The Vietnamese language has a reputation for being fiendishly difficult to master. Its origins are still the subject of dispute - at one time thought to be a Sino-Tibetan language (because it is tonal), it is now believed to be Austro-Asiatic and related to Mon-Khmer. During the 9th century, when Vietnam was under Chinese domination, Chinese ideograms were adapted for use with the Vietnamese language. The script - chu nho ('scholar script') was used in all official correspondence and in literature until the 20th century, though whether this replaced an earlier writing system is not known.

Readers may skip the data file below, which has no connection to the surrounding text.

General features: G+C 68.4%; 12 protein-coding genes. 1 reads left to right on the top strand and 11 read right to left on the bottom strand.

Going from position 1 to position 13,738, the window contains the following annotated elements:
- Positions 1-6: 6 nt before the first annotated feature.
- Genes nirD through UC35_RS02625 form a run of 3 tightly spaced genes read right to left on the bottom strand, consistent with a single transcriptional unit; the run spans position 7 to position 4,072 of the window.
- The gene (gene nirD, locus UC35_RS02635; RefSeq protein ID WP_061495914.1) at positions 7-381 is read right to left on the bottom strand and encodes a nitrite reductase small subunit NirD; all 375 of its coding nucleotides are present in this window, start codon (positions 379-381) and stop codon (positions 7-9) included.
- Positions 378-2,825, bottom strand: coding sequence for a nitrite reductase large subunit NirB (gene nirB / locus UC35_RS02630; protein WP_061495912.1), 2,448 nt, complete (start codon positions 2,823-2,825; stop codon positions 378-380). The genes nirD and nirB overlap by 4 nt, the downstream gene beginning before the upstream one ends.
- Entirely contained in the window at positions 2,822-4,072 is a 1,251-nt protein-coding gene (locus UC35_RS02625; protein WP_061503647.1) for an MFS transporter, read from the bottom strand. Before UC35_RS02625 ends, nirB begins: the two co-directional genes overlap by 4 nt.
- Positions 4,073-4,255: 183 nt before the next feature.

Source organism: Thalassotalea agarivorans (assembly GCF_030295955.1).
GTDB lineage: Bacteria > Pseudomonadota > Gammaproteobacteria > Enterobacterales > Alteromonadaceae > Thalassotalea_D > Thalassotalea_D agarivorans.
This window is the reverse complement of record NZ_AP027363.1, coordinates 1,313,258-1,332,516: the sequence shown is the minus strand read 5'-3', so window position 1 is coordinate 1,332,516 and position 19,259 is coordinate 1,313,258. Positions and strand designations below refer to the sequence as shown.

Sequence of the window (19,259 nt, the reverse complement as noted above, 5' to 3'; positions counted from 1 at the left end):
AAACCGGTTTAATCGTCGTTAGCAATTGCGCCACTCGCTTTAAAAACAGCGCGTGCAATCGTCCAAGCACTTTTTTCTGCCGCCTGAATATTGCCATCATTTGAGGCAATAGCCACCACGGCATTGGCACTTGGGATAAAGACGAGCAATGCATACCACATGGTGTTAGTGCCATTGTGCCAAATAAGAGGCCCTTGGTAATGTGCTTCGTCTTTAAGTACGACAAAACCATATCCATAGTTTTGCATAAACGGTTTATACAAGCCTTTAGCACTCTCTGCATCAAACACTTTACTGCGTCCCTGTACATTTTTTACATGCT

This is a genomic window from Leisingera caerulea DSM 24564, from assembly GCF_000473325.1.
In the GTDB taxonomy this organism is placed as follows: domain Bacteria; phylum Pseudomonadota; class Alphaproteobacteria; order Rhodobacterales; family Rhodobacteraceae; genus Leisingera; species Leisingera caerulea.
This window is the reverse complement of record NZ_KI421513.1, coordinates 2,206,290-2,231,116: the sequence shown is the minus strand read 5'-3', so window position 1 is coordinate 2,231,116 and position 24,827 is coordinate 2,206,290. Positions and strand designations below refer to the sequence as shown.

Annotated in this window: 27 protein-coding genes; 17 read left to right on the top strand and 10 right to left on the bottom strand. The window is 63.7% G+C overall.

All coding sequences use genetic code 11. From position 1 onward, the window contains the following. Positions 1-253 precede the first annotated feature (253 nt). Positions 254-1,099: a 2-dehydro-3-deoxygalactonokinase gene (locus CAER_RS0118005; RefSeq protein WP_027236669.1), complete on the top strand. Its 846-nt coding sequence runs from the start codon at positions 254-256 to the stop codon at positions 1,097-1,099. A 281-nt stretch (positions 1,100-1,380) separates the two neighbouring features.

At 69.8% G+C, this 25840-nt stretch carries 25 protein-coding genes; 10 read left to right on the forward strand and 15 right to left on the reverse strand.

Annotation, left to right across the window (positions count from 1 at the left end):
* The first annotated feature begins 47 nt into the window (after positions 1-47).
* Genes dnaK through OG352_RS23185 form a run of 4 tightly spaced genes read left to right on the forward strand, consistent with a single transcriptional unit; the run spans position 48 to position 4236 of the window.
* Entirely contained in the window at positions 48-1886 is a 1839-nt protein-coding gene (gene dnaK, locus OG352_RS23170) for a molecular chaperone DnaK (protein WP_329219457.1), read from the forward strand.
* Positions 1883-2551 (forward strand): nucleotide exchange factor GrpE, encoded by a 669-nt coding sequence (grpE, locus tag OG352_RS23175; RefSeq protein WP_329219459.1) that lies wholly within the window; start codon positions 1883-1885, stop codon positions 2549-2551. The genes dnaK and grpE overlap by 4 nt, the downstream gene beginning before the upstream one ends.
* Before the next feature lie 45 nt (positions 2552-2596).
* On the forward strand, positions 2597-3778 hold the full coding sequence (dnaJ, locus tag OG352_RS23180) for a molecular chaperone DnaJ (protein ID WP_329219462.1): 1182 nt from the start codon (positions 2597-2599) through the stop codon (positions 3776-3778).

As early Vietnamese nationalists tried to break away from Chinese cultural dominance in the late 13th century, they devised their own script, based on Chinese ideograms, but adapted to meet Vietnamese language needs. This became known as chu nom or 'vulgar script'. Therefore, while Chinese words formed the learned vocabulary of the intelligentsia - largely inaccessible to the people on the street or in the paddy field - non-Chinese words made up a parallel popular vocabulary. Since World War One the Latin-based quoc ngu script has become widely used.